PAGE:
The spirit of Keanu Reeves hung heavy in the Sva theater last Thursday at Tribeca Talks' New Filmmaker in the Digital Age panel, or specifically the themes and influence of the actor's much lauded documentary "Side by Side," a comparison of film and digital filmmaking techniques taught as sort of a master class interview by a parade of filmmakers. The film was name dropped a number of times throughout the panel, and much of the same topics were covered by the band of young festival-approved filmmakers who graced the stage. Moderated by Panavision's Peter Brogna, the panel featured "Bluebird" director Lance Edmands, "A Birder's Guide to Everything" director Rob Meyer, "The Pretty One" director Jenee Lamarque, and "Run and Jump" producer Tamara Anghie; all filmmakers with films screening at Tribeca. While no earth shattering revelations were reached upon where the film industry is headed, the group brought a fresh, rational »
- Mark Lukenbill
Keanu's directorial debut is basically Mortal Kombat with a pimped-out shed – and shadow puppetry
Reading on mobile? Click here to watch on YouTube
It makes perfect sense for Keanu Reeves to become a film director. In his recent documentary Side By Side, he came off less as a detached journalist and more as an eager student, keen to glom on to his more established peers and soak up their knowledge for his own purposes.
And now we can see how all this effort has paid off. Keanu's directorial debut Man of Tai Chi is out later this year, but a one-minute Chinese teaser has already snuck out. What can it teach us about the film? What can it teach us about Keanu Reeves's talent as a director? What can it teach us about Tai Chi? As much as Helen Daniels used to do on Neighbours? Let's examine the Man »
- Stuart Heritage
With Steven Spielberg’s landmark blockbuster Jurassic Park making a 3D-assisted comeback in theaters, Ricky, Josh and Simon take a look back in order to rank it among Spielberg’s crowd-pleasers and see how it stands the test of time, regardless of technological additives. After that, the floor is opened to a general discussion of the digital vs. film debate, sparked by the Keanu Reeves-produced and hosted doc Side by Side. (Special guest Gregory Ashman of CriticalMassCast joined us for the first chunk of the show, but had to be dropped due to a Skype issue.)
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- Sound On Sight Podcast
The April 19, 2013 release of The Lords of Salem commemorates Rob Zombie's first decade as a filmmaker in grand style. Never one to take the expected path, Zombie has followed up his gritty Halloween films with a stately slice of psychedelic evil. Lords of Salem is a morose meditation on addiction, self-destruction and the sins of the past manifesting in destruction of the present. He is also well known for his music, beginning with his legendary band White Zombie (a reference to the classic Bela Lugosi vehicle from 1932) and moving on to phenomenal success as a solo artist where he cut his filmmaking teeth lensing his own videos. To coincide with his latest cinematic endeavor, he has a new album, amazon asin="B00B9I4Q9I" text="Venomous Rat Regeneration Vendor", which drops April 23. He is without a doubt my favorite living director working in the genre and I've »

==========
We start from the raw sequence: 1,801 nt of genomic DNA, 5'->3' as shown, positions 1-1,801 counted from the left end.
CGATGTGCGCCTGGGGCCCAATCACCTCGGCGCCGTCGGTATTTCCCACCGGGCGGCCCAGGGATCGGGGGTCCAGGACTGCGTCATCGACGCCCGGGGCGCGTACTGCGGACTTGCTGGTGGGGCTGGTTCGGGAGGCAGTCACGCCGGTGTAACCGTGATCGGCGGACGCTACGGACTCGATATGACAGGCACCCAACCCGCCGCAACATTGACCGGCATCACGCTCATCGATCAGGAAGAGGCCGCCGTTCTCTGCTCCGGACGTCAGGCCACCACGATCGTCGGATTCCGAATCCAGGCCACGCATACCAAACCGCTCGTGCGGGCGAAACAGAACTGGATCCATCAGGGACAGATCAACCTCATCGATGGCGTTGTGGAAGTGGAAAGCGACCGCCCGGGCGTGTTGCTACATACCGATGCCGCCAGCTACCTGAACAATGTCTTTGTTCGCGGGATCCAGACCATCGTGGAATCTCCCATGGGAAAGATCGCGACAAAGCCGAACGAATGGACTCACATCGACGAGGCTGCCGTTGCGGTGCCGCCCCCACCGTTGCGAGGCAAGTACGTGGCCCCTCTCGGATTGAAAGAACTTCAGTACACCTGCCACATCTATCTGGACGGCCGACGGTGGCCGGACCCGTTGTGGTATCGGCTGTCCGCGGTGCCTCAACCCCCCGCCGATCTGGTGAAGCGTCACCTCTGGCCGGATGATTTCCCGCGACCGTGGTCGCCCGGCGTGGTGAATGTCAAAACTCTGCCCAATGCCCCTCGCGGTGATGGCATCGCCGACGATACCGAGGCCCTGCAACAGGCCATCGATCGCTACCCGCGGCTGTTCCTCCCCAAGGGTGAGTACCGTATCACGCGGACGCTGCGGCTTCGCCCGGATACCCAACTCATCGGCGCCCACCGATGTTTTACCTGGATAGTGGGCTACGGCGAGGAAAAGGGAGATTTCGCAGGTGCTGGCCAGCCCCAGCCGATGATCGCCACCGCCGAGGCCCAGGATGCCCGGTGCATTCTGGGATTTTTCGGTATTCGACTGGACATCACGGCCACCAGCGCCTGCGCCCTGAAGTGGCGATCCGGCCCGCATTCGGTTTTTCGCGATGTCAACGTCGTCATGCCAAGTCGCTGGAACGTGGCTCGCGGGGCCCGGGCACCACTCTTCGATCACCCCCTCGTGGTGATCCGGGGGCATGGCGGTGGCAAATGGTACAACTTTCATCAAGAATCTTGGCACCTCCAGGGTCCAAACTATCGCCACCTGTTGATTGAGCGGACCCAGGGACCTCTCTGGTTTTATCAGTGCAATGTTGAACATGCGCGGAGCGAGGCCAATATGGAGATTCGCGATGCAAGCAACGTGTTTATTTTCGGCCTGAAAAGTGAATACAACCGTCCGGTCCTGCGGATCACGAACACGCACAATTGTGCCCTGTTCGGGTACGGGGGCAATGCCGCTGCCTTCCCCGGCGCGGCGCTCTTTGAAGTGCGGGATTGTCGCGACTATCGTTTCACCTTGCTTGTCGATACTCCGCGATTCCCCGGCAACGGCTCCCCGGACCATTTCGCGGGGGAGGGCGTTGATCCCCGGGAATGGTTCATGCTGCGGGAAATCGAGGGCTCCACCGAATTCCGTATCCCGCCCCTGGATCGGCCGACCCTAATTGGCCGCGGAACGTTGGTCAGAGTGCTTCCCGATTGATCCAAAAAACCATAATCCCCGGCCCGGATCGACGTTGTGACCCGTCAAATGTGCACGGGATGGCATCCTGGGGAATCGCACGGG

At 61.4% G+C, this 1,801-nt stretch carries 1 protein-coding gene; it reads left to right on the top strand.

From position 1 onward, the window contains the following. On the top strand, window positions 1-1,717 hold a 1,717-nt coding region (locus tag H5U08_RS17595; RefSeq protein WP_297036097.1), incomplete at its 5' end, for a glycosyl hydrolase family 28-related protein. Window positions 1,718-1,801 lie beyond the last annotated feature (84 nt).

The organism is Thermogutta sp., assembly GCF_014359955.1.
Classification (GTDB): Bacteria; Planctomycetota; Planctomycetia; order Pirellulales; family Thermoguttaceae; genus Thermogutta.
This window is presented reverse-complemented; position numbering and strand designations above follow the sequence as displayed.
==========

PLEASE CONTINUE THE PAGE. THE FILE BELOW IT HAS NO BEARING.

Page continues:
- Matt Risnes
Trading cards and exclusive lithographs are being release to coincide with the publication of Guardians of the Galaxy #1 which arrives in comic book stores today. Brian Michael Bendis (All-New X-Men, Age of Ultron) and Steve McNiven (Civil War, Old Man Logan) have created a new series of adventures for Star Lord, Gamora, Drax, Rocket Raccoon, and Groot who are joined by Iron Man as they attempt to discover why the Earth has become so important to be declared off limits to any outsiders.
New York Times Best-Selling author Warren Ellis (Secret Avengers, Gun Machine) and artist Mike McKone (Amazing Spider-Man) have collaborated to produce Avengers: Endless Wartime. The epic story features Iron Man, Captain America, Thor, Hawkeye, Wolverine and Captain America. "When Marvel asked me to help re-launch their original graphic novel lin
e, I had to say yes,” said Ellis. “Their total commitment, from story to design, made it »
Dave, Devindra, and Russ Fischer chat about the important Side by Side, debate the Veronica Mars kickstarter project, and take a look at the polarizing new film by Park Chan-Wook, Stoker. Special guest Stu VanAirsdale joins us for this episode. Be sure to check out Stu’s take on the Veronica Mars Kickstarter, Alan Sepinwall’s interview with Rob Thomas as well [...] »
- David Chen
Since The Day the Earth Stood Still in 2008, Keanu Reeves has laid relatively low key. The actor has appeared in indie films like Henry's Crime and produced and starred int he documentary Side by Side about digital filmmaking (watch it on Netflix Instant), and we're waiting to see 47 Ronin and Man of Tai Chi to come together at some point. Now another smaller release will see the big screen later this year with Generation Um. The film sees John (Reeves) and his two girlfriends enjoying a single night of partying, and documenting their social lifestyle, making revelations about each others, testing their relationship and more. Now the first trailer has arrived, and it feels like it's trying too hard to be an indie film. Watch below! Here's the first trailer for Mark Mann's Generation Um, in high def from Apple: After partying in New York City last night, John »